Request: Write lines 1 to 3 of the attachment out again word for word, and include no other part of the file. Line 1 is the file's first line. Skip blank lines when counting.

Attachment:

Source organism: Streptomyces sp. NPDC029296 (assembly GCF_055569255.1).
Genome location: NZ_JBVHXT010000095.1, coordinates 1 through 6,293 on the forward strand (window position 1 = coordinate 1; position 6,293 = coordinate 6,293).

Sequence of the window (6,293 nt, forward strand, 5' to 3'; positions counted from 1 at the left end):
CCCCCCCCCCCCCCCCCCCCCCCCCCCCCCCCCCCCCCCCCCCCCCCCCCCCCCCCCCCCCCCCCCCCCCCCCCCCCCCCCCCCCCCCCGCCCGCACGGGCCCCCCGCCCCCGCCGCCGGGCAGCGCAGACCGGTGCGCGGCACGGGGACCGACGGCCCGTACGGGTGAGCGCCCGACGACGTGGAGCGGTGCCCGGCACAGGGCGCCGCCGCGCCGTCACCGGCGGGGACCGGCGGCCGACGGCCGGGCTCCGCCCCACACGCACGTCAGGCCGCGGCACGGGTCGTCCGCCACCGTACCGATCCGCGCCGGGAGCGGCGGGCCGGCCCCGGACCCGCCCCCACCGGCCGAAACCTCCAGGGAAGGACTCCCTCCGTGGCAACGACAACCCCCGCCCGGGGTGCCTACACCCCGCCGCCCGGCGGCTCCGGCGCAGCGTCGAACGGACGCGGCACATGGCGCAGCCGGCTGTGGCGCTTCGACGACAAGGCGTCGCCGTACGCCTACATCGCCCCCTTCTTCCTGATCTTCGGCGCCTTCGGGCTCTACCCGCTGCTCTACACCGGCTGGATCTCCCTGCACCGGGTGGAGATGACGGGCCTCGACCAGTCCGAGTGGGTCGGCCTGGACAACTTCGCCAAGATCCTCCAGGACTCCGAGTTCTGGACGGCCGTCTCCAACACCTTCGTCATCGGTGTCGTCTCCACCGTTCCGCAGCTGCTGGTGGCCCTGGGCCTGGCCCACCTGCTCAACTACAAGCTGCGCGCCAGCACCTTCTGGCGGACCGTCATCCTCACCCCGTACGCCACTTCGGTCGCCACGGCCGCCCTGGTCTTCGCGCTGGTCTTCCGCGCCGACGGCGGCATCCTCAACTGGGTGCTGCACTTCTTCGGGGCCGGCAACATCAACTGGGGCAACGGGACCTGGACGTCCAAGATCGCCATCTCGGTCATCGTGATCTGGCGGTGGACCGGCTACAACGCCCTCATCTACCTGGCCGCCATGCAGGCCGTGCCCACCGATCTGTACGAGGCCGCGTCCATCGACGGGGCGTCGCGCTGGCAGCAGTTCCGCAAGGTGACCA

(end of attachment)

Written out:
Source organism: Streptomyces sp. NPDC029296 (assembly GCF_055569255.1).
Genome location: NZ_JBVHXT010000095.1, coordinates 1 through 6,293 on the forward strand (window position 1 = coordinate 1; position 6,293 = coordinate 6,293).

Sequence of the window (6,293 nt, forward strand, 5' to 3'; positions counted from 1 at the left end):